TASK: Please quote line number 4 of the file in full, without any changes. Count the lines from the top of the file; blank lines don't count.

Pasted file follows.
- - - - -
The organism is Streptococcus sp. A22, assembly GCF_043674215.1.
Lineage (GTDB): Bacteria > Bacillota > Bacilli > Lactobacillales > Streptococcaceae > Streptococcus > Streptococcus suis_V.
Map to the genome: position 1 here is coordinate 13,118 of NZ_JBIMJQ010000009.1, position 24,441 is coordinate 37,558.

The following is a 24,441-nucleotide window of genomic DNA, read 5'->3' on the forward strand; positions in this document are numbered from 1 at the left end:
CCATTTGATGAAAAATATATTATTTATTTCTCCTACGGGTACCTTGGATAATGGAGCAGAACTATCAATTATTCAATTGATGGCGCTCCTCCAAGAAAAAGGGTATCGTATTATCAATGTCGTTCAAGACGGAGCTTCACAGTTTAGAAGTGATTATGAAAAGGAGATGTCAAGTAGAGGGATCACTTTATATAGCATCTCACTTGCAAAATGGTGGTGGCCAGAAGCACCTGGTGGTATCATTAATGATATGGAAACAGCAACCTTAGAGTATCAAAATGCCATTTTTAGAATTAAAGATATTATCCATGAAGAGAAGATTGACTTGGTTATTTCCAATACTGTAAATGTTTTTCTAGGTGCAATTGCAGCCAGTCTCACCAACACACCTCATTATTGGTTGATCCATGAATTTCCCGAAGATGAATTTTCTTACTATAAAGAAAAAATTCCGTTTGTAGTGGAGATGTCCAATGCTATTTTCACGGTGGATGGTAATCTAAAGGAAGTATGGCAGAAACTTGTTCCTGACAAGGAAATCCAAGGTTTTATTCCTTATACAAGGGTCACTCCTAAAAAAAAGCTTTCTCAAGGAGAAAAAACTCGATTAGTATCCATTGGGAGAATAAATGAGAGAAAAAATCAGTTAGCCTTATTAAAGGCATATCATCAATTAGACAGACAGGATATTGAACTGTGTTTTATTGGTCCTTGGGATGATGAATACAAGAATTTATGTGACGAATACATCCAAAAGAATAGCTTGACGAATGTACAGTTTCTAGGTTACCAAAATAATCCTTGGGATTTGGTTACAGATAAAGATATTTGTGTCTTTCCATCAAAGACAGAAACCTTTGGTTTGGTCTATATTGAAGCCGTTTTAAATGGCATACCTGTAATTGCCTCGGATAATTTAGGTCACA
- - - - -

The following is a 24,441-nucleotide window of genomic DNA, read 5'->3' on the forward strand; positions in this document are numbered from 1 at the left end: